Conway Farms
Golf Club

Chicago’s Conway Farms Golf Club is a modern classic designed by Tom Fazio three decades ago. But, as with many courses of that era, time had taken its toll on bunkers and green complexes, and infrastructure like the original golf course irrigation system had aged. The question facing Superintendent Connor Healy and his club leadership was whether to fix a few things or do a full renovation, including new irrigation. Ultimately, they chose to completely update the design and install a new Rain Bird irrigation system featuring CirrusPRO™.

Here’s a look at four steps of their process and the keys to their success.

Start early, but be patient.

“You have to have a lot of patience with these big projects,” says Healy, who’s been superintendent at Conway Farms for 10 years. “They take a lot of time from the point you start talking about them to eventually finishing. You need to realize you’re going to be in it for the long run.”

And it’s important to consider infrastructure right from the start. “People gravitate toward the new bunkers or redesigned holes, and the boring stuff like irrigation sometimes takes a back seat. The partnership of the board, the management team here, the architects and my chairman, Joe Lamberti, were instrumental in saying we have to think big picture and make the right investment. It took a few years, but eventually we decided that it made sense to do it all together.”

Brian Vinchesi, the renowned irrigation consultant who worked with the club, stressed to the Conway Farms board that the costs of golf course irrigation go up annually 3% to 5%, and waiting would simply make the inevitable more expensive.

The club’s patient approach combined with pandemic delays kept the project on the back burner for a few years. But, in 2021 all systems were “go” with one caveat: The team decided early on to keep some version of golf live at all times, at least nine holes, and then, for two summers, have 18 holes available from Memorial Day to Labor Day. Ultimately, everything was finished a week before Memorial Day in 2023.

So, the solution for Conway Farms Golf Club was to split construction and do nine holes at a time after it became clear that the best financial option was to go full-scale rather than just doing bunkers or greens.


  • Update the course and infrastructure.
  • Minimize disruption of play during the renovation process, keeping nine holes open at all times.
  • Install an irrigation system that would meet modern needs and be scalable for the future.

Do thorough research on your needs and options.

“The work that you do leading up to a golf course irrigation system begins years in advance,” says Healy. “It started with conversations with potential partners at the golf show and understanding what they were currently doing, what they saw in the future, and how they viewed their competitive advantages and our specific needs.”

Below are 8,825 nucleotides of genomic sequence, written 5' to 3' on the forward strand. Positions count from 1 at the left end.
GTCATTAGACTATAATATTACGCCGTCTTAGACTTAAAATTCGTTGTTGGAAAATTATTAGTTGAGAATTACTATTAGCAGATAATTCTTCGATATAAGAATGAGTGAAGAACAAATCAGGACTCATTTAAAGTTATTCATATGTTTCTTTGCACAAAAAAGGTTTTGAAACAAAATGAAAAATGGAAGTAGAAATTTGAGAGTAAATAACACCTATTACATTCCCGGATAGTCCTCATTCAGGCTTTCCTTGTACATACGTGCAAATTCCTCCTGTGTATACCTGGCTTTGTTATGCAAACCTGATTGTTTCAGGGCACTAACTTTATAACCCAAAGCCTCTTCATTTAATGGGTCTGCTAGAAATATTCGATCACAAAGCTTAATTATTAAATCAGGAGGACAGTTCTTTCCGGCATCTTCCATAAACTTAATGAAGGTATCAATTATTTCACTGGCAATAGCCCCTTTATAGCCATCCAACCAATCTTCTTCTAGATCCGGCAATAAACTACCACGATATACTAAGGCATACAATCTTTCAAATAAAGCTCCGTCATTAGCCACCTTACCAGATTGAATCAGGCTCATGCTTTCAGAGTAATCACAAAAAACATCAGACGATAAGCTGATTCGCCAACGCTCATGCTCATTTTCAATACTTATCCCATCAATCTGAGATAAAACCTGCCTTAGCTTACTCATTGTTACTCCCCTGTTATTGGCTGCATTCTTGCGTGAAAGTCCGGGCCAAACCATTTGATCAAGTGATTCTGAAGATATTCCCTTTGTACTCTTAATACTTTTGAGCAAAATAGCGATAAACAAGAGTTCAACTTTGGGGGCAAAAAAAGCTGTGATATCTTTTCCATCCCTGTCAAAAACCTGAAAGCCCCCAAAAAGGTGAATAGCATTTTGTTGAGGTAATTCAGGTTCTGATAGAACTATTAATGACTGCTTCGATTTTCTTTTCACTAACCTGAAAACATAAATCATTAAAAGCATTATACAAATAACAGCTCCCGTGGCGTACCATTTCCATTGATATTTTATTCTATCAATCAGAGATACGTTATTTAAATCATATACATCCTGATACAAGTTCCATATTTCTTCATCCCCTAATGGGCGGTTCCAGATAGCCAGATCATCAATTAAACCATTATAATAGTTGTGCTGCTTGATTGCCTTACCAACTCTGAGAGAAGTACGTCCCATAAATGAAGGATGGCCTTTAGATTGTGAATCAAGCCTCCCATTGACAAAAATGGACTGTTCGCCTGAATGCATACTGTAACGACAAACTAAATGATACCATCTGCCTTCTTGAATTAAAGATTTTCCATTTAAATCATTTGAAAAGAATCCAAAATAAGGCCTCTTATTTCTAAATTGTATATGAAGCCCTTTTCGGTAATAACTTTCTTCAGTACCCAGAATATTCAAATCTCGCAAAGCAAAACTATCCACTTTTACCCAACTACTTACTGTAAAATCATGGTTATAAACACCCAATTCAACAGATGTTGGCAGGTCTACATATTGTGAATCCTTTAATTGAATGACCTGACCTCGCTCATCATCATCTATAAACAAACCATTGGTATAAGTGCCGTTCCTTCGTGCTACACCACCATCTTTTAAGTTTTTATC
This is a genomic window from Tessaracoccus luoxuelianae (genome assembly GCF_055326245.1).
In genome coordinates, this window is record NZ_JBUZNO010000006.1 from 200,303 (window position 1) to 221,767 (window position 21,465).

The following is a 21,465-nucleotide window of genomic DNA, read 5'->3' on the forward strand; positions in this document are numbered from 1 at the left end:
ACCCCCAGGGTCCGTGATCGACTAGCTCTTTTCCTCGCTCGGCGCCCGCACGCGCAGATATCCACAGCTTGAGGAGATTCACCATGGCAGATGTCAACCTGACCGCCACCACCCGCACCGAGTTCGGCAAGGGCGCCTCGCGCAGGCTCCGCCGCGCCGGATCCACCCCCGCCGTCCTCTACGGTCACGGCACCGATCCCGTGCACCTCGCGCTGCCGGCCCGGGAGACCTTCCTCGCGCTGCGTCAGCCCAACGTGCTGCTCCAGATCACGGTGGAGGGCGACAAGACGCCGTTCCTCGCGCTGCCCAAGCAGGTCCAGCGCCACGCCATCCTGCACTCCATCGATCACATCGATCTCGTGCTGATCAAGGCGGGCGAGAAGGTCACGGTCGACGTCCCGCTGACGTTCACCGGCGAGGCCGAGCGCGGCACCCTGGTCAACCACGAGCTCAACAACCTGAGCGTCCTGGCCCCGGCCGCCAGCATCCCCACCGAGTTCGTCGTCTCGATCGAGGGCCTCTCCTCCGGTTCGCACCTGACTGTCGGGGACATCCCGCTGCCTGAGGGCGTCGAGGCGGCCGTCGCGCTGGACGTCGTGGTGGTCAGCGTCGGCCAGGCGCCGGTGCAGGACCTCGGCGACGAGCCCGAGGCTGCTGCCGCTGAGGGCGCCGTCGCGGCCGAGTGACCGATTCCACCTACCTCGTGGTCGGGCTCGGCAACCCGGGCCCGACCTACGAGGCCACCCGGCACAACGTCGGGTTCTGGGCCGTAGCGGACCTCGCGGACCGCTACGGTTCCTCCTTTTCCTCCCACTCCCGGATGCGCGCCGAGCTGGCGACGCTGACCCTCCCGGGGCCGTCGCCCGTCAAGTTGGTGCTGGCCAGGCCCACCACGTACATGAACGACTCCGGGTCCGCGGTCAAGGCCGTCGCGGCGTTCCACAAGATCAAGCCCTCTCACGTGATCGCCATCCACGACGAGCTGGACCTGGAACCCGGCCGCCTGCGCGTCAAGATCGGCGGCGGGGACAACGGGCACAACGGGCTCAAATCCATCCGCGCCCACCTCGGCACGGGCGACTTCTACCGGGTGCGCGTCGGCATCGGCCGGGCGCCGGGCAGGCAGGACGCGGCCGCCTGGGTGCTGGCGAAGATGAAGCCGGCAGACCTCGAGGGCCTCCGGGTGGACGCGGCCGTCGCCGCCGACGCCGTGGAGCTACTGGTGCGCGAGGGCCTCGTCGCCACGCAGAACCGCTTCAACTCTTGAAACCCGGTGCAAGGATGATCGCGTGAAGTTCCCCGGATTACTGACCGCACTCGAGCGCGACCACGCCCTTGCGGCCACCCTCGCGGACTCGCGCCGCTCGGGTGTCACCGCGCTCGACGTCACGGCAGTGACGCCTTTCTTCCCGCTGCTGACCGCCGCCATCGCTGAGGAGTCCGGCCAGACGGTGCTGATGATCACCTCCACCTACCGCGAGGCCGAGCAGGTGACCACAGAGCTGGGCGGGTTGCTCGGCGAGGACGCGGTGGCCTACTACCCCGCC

The club’s priorities were to have the latest technology, eliminate satellite and radio use, ensure sprinkler head durability and reliability, make sure daily operations and costs were manageable, and feel confident about the ability to expand in the future.

Healy talked with Chicagoland superintendents who’d recently installed new systems to find out how they liked them. “We looked at two brands but found most of the newer ones around Chicago were two-wire systems from Rain Bird.”

The latest Rain Bird software was also an important plus. “One of the selling points that caused me to look at switching was the CirrusPRO demos I’d seen,” he said. “I felt it would be a game-changer because it was in alignment with everything else in the world when we operate from our cell phones and iPads. That’s why we decided radio systems weren’t an option.”

That particular decision was big. “As soon as we got rid of the radio, the simplicity was amazing. It’s so intuitive. People resist change, but I would have zero concern about that part of switching.”

The simplicity of the programming provided by the Rain Bird irrigation system was also compelling. “My assistants just went through the whole system, remapped sprinklers, and set up the entire central system—they pretty much did it themselves in a few days. In the past that would have taken a year or more to do. The Rain Bird programming makes it so much easier.”

Another example: “If you’re sitting on a sprayer and you’re ready to water in a wetting agent you’ve just applied, you can have a program for ‘wetting agent spray’ for that area. As you drive away, you press ‘start’ and it goes. The ability to do programs is amazing. You can have as many different programs for unique applications as you want because it’s so easy.”

Healy feels great about the decision. “The whole system is better now, but the best thing is that all of the dry spots we had before aren’t dry anymore. Last year, we might have actually been a little too wet sometimes, so one of my goals this year is to continue to refine it. Realistically, it’s kind of a five-year project to fine-tune a new system like this.”

Use your golf course irrigation consultant as a liaison.

Brian Vinchesi with Irrigation Consulting, Inc., helped manage the whole process. Healy says, “He was a good fit for the club because we needed a liaison between all the parties who would speak up on behalf of the club and have those difficult conversations if and when they were needed. If there was ever an issue, Brian would get to the right person and get an answer.”